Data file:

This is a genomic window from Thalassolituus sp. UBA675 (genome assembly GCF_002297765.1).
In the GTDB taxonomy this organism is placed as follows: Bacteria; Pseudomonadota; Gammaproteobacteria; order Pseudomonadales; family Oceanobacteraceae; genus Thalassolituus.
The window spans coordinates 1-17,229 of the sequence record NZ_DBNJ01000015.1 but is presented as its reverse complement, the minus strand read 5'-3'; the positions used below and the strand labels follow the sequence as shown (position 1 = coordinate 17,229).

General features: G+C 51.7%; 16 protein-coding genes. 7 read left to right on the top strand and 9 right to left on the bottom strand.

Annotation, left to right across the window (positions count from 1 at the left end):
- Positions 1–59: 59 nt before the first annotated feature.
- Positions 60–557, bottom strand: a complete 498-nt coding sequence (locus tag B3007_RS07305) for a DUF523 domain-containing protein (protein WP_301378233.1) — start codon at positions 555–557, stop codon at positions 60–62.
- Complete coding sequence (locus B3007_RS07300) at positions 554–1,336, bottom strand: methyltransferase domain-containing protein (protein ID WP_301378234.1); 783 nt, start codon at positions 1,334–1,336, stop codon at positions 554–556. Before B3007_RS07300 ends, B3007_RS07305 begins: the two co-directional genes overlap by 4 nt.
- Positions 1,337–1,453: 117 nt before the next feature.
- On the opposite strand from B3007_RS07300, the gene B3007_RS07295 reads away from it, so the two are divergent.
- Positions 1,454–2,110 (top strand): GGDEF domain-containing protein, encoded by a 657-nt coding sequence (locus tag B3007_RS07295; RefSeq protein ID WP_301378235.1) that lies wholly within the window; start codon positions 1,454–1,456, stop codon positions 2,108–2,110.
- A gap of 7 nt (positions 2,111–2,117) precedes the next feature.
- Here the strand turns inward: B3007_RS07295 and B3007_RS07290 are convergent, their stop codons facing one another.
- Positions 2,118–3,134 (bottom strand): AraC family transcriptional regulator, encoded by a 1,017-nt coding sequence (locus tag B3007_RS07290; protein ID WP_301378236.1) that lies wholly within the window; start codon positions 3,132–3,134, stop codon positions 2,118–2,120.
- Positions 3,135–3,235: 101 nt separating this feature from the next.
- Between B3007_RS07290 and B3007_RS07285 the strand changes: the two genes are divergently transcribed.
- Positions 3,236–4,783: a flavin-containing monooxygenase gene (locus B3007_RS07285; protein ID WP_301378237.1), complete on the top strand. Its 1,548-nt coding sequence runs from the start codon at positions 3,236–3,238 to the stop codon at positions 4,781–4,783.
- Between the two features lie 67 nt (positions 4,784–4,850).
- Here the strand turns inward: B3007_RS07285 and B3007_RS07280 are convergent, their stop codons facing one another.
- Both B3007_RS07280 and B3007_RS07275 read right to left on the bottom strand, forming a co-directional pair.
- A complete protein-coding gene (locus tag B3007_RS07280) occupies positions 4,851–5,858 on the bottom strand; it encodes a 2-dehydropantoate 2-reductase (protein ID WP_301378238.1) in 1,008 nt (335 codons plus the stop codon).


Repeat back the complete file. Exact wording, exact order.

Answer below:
This is a genomic window from Thalassolituus sp. UBA675 (genome assembly GCF_002297765.1).
In the GTDB taxonomy this organism is placed as follows: Bacteria; Pseudomonadota; Gammaproteobacteria; order Pseudomonadales; family Oceanobacteraceae; genus Thalassolituus.
The window spans coordinates 1-17,229 of the sequence record NZ_DBNJ01000015.1 but is presented as its reverse complement, the minus strand read 5'-3'; the positions used below and the strand labels follow the sequence as shown (position 1 = coordinate 17,229).

General features: G+C 51.7%; 16 protein-coding genes. 7 read left to right on the top strand and 9 right to left on the bottom strand.

Annotation, left to right across the window (positions count from 1 at the left end):
- Positions 1–59: 59 nt before the first annotated feature.
- Positions 60–557, bottom strand: a complete 498-nt coding sequence (locus tag B3007_RS07305) for a DUF523 domain-containing protein (protein WP_301378233.1) — start codon at positions 555–557, stop codon at positions 60–62.
- Complete coding sequence (locus B3007_RS07300) at positions 554–1,336, bottom strand: methyltransferase domain-containing protein (protein ID WP_301378234.1); 783 nt, start codon at positions 1,334–1,336, stop codon at positions 554–556. Before B3007_RS07300 ends, B3007_RS07305 begins: the two co-directional genes overlap by 4 nt.
- Positions 1,337–1,453: 117 nt before the next feature.
- On the opposite strand from B3007_RS07300, the gene B3007_RS07295 reads away from it, so the two are divergent.
- Positions 1,454–2,110 (top strand): GGDEF domain-containing protein, encoded by a 657-nt coding sequence (locus tag B3007_RS07295; RefSeq protein ID WP_301378235.1) that lies wholly within the window; start codon positions 1,454–1,456, stop codon positions 2,108–2,110.
- A gap of 7 nt (positions 2,111–2,117) precedes the next feature.
- Here the strand turns inward: B3007_RS07295 and B3007_RS07290 are convergent, their stop codons facing one another.
- Positions 2,118–3,134 (bottom strand): AraC family transcriptional regulator, encoded by a 1,017-nt coding sequence (locus tag B3007_RS07290; protein ID WP_301378236.1) that lies wholly within the window; start codon positions 3,132–3,134, stop codon positions 2,118–2,120.
- Positions 3,135–3,235: 101 nt separating this feature from the next.
- Between B3007_RS07290 and B3007_RS07285 the strand changes: the two genes are divergently transcribed.
- Positions 3,236–4,783: a flavin-containing monooxygenase gene (locus B3007_RS07285; protein ID WP_301378237.1), complete on the top strand. Its 1,548-nt coding sequence runs from the start codon at positions 3,236–3,238 to the stop codon at positions 4,781–4,783.
- Between the two features lie 67 nt (positions 4,784–4,850).
- Here the strand turns inward: B3007_RS07285 and B3007_RS07280 are convergent, their stop codons facing one another.
- Both B3007_RS07280 and B3007_RS07275 read right to left on the bottom strand, forming a co-directional pair.
- A complete protein-coding gene (locus tag B3007_RS07280) occupies positions 4,851–5,858 on the bottom strand; it encodes a 2-dehydropantoate 2-reductase (protein ID WP_301378238.1) in 1,008 nt (335 codons plus the stop codon).